# For every sufficiently large $m$ there exists $k$ such that $m = k + \tau(k)$

Let $$\tau(k)$$ , be the number of positive divisors of natural number $$k$$. Is it true, that there exists $$n_0$$ , such that for every $$m\geq n_0$$ there exists $$k \in\mathbb{N}$$ such that: $$m = k + \tau(k)$$

I have tried to use the following formula for $$\tau$$: $$\tau(p_1^{k_1}\ldots p_{s}^{k_s}) = (k_1 +1)\cdot\ldots \cdot(k_s +1),$$ Where $$p_1, \ldots, p_s$$ are different prime numbers.

Intuitively, I think that the answer will be no. So, we can assume the contrary (that such $$n_0$$ exists) and try some infinite series of numbers (primes, factorials, primorials, etc.), which can't be written in the form $$k + \tau(k)$$ for every $$k$$. But my attempts weren't successful.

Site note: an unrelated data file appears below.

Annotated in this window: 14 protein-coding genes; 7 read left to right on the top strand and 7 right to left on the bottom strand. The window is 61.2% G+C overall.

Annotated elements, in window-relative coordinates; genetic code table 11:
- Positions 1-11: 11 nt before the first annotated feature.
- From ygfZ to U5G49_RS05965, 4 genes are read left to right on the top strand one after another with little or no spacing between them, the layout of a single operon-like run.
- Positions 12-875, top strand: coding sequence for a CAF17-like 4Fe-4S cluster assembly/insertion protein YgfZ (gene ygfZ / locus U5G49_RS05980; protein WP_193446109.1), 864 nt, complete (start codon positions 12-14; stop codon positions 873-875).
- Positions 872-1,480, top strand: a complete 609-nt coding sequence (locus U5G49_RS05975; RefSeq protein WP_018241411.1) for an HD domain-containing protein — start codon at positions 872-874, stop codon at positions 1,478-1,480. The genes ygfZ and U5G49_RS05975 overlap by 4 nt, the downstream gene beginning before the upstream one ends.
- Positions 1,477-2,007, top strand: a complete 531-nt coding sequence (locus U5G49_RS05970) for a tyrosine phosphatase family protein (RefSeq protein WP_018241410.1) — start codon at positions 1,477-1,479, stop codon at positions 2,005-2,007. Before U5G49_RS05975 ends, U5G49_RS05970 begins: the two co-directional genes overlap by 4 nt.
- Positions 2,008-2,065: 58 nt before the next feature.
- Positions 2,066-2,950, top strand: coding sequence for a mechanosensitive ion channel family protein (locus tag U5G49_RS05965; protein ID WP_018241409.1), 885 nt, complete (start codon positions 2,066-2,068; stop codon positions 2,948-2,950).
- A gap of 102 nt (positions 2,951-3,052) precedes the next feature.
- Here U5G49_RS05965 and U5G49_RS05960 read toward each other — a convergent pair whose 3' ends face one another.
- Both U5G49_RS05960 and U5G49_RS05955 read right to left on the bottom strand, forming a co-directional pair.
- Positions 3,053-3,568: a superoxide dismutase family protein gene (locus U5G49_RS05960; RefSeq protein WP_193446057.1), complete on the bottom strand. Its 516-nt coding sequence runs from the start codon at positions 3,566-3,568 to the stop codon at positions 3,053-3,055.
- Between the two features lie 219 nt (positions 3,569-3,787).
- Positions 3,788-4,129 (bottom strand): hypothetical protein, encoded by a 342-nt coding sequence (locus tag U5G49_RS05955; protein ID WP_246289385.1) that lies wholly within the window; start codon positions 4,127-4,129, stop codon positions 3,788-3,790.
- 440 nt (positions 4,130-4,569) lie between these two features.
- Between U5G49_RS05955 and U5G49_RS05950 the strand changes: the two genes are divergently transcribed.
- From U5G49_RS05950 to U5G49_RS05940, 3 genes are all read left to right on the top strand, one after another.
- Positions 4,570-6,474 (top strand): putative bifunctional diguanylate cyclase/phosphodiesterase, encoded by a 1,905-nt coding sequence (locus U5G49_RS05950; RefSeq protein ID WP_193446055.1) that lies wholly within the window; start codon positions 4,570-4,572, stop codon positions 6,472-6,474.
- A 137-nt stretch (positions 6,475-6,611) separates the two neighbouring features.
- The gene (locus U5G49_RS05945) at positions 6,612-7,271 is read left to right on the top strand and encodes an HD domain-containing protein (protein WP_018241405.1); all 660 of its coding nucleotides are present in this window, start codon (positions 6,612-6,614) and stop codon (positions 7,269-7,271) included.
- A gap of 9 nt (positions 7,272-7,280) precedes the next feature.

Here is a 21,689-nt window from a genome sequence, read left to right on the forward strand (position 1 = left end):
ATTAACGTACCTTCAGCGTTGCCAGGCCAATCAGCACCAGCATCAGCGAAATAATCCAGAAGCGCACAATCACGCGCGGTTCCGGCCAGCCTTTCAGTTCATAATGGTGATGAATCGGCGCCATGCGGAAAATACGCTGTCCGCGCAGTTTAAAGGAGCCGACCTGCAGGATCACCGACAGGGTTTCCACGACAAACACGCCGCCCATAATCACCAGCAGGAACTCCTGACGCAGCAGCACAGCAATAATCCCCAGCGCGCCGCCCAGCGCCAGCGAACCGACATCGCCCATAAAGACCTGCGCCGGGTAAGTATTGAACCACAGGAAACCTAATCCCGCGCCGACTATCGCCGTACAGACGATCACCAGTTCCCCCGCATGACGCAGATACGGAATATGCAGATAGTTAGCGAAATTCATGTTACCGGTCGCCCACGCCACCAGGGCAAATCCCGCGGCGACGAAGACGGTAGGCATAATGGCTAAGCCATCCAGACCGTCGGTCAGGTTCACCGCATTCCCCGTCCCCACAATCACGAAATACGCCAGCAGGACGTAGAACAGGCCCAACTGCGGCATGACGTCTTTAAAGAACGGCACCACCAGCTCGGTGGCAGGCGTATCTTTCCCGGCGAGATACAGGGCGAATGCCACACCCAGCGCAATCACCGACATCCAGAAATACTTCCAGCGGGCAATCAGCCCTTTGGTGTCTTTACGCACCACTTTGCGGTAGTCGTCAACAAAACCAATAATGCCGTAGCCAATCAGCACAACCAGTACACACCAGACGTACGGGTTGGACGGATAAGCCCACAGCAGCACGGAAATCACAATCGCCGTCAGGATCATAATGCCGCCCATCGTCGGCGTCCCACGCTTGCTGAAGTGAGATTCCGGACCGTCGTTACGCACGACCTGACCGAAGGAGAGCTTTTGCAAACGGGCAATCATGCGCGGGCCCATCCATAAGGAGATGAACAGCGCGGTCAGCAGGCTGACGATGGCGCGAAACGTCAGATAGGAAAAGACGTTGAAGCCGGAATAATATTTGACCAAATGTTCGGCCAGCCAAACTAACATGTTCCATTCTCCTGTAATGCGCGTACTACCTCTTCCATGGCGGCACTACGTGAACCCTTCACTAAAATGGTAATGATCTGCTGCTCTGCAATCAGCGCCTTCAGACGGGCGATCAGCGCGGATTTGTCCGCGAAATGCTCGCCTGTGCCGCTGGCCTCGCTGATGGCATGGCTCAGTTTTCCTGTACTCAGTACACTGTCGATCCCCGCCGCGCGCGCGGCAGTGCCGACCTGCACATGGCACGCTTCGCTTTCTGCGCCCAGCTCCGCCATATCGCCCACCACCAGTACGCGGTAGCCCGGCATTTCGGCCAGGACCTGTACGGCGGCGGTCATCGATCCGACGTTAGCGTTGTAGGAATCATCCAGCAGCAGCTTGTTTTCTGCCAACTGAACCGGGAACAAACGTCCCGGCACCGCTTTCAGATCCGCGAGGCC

So, I will be grateful for hints and ideas.

We are looking at, a specific composition. Included, is a multiplicative partition( number of divisors, in this case). Highly composite numbers are likely to have the highest number of multiplicative partitions due to highest divisor number up to a point. These may not be so dense on the naturals however. 12 divisors comes about in one of 4 ways:$$p^{11}\\p^5q\\p^3q^2\\p^2qr$$